Much French thinking since 1960 has gravitated towards forms of decisionism or messianism which secularises eschatological hopes and modes of thinking inherited from the Jewish and Christian tradition. Albert Camus is almost unique in French letters (alongside his friend, the poet Rene Char) in arguing for the need to reanimate motifs from the classical Mediterranean legacy, beginning in Greece: notably, the value of mesure (moderation), the notion of a constant human nature, the urgent need to recapture a non-instrumental, contemplative sense of our place in the natural world, and an opposition to all ideas of an 'end of history' or a single 'great leap forward'. From this perspective, much of contemporary theory's continuing fascination with the possibility of extreme or radical ruptures overturning all previous modes and orders continues the kinds of thinking which legitimated the National Socialists' and Stalinists' secularised millenialisms, rather than pointing in viable new directions, particularly in a period where our relation to non-human nature needs to become paramount. According to Camus' often-maligned "midday thought," human beings are not solely historical, language-using, political beings. We are also mortal, natural beings in an ecosphere we did not create, but in whose profoundly interconnected (and now as we know profoundly threatened) recurrences Camus saw the basis for a new philosophy limiting human hybris, this side of thermonuclear or ecological collapse. In this paper, I'll reconstruct the different registers of Camus' hellenism: beginning from his own youthful experiences growing up in Algeria (for him, a 'Greece in rags'), passing through his early work on the end of antiquity, his continuing work with pagan myths (Sisyphus, Prometheus, Oedipus, Nemesis), culminating in his position that "nothing can be true which compels us to exclude," a difficult wisdom which he sees preeminently figured in classical tragedy.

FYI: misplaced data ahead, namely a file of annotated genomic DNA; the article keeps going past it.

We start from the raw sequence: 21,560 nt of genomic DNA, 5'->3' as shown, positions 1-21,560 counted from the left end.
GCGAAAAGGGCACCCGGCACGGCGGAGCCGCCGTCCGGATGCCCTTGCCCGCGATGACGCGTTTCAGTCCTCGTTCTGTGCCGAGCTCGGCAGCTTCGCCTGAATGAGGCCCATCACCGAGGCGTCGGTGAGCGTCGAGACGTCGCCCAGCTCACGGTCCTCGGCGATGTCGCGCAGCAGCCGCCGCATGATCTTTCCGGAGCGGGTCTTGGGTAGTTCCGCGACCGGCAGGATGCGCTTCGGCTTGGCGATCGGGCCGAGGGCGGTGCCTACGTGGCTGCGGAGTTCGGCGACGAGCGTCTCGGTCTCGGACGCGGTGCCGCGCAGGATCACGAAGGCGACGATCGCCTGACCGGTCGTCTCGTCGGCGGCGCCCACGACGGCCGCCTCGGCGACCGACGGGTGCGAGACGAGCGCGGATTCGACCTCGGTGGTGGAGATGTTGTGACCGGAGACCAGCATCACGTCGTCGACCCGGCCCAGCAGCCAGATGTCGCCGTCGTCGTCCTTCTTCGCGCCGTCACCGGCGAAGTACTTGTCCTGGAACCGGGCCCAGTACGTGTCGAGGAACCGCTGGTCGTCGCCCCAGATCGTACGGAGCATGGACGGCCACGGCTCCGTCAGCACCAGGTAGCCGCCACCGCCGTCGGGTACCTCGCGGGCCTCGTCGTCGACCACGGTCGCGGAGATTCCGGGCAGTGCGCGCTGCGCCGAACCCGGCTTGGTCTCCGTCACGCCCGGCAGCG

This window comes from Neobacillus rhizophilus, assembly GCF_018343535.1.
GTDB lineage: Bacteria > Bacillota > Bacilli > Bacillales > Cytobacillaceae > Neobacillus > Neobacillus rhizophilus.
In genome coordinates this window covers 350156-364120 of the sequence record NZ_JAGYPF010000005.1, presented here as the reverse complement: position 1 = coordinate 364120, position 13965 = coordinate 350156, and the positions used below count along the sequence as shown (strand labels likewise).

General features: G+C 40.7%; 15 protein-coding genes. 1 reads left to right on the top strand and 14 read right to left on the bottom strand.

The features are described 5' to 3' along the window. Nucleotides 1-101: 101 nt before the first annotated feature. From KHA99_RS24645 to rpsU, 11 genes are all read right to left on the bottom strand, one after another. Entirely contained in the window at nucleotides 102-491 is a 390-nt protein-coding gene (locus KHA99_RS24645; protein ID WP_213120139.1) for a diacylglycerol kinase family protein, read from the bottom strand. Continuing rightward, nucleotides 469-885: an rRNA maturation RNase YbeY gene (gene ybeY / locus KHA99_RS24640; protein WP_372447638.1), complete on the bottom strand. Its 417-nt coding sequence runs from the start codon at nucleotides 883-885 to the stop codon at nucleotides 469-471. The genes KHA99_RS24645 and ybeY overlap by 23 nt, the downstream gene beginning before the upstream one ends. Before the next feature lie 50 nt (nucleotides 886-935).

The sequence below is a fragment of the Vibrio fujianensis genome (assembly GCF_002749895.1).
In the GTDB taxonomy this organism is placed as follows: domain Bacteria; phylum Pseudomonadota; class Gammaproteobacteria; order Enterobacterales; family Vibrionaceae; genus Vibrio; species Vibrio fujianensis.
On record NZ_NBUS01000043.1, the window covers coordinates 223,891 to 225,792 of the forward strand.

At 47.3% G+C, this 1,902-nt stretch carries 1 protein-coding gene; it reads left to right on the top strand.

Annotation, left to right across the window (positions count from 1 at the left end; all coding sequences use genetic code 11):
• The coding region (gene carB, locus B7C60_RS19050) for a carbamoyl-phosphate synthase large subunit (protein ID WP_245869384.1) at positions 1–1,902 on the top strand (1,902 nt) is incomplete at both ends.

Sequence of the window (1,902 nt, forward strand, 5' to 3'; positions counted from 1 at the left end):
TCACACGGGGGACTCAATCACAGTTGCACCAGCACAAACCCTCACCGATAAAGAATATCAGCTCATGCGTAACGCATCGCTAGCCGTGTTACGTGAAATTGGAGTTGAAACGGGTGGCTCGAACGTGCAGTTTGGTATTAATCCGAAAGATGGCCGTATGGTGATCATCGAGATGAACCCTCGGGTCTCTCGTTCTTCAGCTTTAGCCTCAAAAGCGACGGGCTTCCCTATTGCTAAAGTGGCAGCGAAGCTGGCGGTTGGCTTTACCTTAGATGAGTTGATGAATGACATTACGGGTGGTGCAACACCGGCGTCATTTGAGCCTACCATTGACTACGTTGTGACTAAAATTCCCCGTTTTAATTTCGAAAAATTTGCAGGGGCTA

Matthew Sharpe

Dr Matt Sharpe teaches philosophy at Deakin, and is co-convenor of EPHI (European Philosophy and History of Ideas research group) within CCG. He is presently writing a book on Camus (Brill, 2015) and on the history of Western conceptions of philosophical self-formation.


12:00pm, Thursday 2 October


Location details

C2.05, Burwood Campus

Request a VMP